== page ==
The Passing of Hurricane Maria: A year after

Hurricane Maria Photo Credit: NASA via Wikimedia Commons

Hurricane Maria made its way to Puerto Rico on Sept. 20, 2017. A year later, it was concluded by the Center of Puerto Rican Studies that over 198,000 people emigrated from the island after the storm’s impact.

19-year-old education major Rosana Diaz reflected on how the hurricane impacted her life, “Well, imagine, this last year was my first Christmas ever being separated from my family after I was forced to move. Usually, it’s rice with pigeon peas and a party. This time, it was my mom and I in the living room watching TV, while the rest of my family was back in Puerto Rico. It was super depressing.”

The National Oceanic and Atmospheric Administration declared that hurricane damages spiked up to $90 billion, making it the third costliest hurricane in the United States. Damages included flooded areas, home with no roofs, and 95% of people in the island with no electricity, and lack of resources. To this, 19-year-old business major Jorge Aviles said, “I think the aftermath reflected on how unprepared both the government and many Puerto Ricans were towards the catastrophe.”

20-year-old sound production student Kenneth J. Roldan shared his experience of the power outage, “I remember being at work here in the Atlas lab, and not being able to call my loved ones because there was no signal. I didn’t talk to some of my friends after months.”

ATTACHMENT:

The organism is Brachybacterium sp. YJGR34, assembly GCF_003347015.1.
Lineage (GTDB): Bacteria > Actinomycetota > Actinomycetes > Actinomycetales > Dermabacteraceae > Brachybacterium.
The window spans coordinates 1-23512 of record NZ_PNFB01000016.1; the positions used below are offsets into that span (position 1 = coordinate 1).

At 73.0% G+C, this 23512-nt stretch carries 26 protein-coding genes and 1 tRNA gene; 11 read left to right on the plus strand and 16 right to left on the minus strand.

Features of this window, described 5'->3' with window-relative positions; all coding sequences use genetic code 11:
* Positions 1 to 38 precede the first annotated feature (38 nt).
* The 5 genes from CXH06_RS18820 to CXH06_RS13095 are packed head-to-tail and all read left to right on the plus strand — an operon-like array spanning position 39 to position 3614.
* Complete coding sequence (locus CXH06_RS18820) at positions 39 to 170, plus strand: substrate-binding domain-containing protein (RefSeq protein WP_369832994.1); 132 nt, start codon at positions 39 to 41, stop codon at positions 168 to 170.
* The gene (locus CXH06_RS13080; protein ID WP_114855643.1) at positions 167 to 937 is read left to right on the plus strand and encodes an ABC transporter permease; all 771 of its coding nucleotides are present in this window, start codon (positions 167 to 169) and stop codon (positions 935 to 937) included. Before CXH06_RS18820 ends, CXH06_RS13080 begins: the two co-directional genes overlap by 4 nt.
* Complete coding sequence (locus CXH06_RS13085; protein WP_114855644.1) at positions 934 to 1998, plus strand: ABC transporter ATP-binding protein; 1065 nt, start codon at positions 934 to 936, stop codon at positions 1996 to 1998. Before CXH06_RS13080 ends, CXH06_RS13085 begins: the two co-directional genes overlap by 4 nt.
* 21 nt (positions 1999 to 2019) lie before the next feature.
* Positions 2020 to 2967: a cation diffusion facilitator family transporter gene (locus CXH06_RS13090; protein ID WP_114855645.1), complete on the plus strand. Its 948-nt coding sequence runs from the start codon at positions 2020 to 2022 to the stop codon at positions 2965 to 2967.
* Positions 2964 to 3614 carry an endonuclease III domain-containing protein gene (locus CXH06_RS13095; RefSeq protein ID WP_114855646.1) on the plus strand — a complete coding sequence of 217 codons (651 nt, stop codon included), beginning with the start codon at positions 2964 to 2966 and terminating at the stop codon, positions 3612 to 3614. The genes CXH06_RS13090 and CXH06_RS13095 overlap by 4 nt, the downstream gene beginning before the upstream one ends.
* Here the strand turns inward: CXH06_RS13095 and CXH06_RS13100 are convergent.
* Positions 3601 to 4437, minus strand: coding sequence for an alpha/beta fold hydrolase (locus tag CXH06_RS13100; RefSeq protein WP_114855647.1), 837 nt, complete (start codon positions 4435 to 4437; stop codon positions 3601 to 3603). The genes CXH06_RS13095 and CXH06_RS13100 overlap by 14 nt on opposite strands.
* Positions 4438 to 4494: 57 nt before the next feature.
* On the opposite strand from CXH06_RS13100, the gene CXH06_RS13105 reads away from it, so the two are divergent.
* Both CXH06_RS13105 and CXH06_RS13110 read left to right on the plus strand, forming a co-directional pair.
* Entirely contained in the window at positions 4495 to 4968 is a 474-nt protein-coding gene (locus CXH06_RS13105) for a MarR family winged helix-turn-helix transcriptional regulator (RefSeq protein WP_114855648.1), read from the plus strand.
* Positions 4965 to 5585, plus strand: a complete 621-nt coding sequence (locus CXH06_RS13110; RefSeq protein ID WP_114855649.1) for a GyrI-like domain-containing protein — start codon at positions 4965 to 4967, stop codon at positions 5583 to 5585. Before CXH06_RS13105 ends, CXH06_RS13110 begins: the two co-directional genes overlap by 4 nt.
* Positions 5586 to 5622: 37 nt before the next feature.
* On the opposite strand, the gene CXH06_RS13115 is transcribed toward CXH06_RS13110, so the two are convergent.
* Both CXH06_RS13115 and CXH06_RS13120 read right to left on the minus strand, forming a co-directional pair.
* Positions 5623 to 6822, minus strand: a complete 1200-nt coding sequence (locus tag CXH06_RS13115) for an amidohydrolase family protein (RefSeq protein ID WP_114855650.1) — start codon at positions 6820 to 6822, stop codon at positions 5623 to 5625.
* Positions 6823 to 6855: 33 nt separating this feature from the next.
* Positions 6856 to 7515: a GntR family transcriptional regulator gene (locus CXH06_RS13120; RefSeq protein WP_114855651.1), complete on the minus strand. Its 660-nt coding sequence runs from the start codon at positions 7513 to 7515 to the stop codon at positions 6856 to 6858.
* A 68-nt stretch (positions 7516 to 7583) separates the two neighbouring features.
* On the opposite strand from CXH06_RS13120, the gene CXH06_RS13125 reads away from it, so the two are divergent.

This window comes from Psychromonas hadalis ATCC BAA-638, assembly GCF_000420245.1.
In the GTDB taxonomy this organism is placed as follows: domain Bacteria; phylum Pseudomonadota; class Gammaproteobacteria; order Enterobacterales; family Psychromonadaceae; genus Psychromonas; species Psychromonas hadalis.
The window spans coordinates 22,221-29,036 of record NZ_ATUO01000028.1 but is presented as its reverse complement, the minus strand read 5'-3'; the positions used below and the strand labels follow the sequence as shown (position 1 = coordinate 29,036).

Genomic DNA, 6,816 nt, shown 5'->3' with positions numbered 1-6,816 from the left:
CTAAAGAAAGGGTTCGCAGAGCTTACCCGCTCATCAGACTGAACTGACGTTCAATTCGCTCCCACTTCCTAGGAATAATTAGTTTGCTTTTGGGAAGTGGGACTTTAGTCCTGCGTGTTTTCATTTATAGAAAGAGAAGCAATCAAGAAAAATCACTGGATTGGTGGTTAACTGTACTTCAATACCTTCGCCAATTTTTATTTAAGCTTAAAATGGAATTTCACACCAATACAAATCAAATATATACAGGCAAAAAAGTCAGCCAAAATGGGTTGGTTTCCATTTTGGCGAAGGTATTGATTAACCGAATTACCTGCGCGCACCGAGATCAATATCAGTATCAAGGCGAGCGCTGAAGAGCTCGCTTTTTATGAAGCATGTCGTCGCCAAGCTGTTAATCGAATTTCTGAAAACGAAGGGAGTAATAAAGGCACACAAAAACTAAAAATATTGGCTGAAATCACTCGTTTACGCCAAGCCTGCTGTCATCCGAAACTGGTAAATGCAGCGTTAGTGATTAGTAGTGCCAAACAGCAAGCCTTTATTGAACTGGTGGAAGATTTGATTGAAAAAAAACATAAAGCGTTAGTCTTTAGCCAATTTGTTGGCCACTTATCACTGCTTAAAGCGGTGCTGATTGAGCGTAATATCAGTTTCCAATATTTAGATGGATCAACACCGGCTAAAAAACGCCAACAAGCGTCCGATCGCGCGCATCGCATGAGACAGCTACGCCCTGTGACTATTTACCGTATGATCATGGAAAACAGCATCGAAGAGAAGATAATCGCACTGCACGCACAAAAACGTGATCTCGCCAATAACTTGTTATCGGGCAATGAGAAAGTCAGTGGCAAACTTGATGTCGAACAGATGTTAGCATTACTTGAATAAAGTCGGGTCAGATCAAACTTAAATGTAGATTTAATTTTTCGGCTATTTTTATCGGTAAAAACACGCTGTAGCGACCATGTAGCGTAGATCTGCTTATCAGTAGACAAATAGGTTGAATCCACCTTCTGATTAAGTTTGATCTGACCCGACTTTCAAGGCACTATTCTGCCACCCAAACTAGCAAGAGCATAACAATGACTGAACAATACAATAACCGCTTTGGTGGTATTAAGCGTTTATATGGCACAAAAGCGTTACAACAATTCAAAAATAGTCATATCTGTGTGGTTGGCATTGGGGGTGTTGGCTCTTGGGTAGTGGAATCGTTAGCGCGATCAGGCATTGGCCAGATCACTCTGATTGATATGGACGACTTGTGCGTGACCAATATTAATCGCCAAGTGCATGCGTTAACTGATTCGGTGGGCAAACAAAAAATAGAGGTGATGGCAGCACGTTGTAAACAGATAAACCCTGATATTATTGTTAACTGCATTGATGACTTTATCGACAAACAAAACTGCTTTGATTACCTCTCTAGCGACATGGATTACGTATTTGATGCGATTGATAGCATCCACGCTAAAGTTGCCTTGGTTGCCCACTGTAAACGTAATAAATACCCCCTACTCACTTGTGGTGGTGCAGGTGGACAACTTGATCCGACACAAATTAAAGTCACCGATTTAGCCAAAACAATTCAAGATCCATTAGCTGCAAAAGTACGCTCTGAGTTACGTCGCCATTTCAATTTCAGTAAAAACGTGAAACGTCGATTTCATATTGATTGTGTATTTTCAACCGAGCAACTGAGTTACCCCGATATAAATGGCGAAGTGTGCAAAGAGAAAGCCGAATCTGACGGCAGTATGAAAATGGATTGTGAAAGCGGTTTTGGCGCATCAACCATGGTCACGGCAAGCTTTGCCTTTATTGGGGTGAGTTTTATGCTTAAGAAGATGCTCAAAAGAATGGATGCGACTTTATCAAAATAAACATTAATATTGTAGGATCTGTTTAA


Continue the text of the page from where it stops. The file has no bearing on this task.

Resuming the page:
Despite all the destruction still being faced, many welcome the one year anniversary with hope.

When asked about the positive impacts, 21-year-old computer science major Rodolfo Puig Diez replied, “Because they had to move in with my parents, and I get to spend more time with my grandparents.”

19-year-old biomedical major Carlos Colberg reflected on his new life in Orlando, “I still feel sad because the hurricane had a very heavy toll on Puerto Rican life, but at the same time, I feel blessed. It’s had a positive impact on my studies, my ambitions, connections with new people and my future.”

“If there’s anything that the hurricane taught me, it’s to be ready for the next one,” smiled 22-year-old game design major Randy Velez. “My tips are one, find a safe place; two, buy lots of water; three, seek for help; four, provide with help.”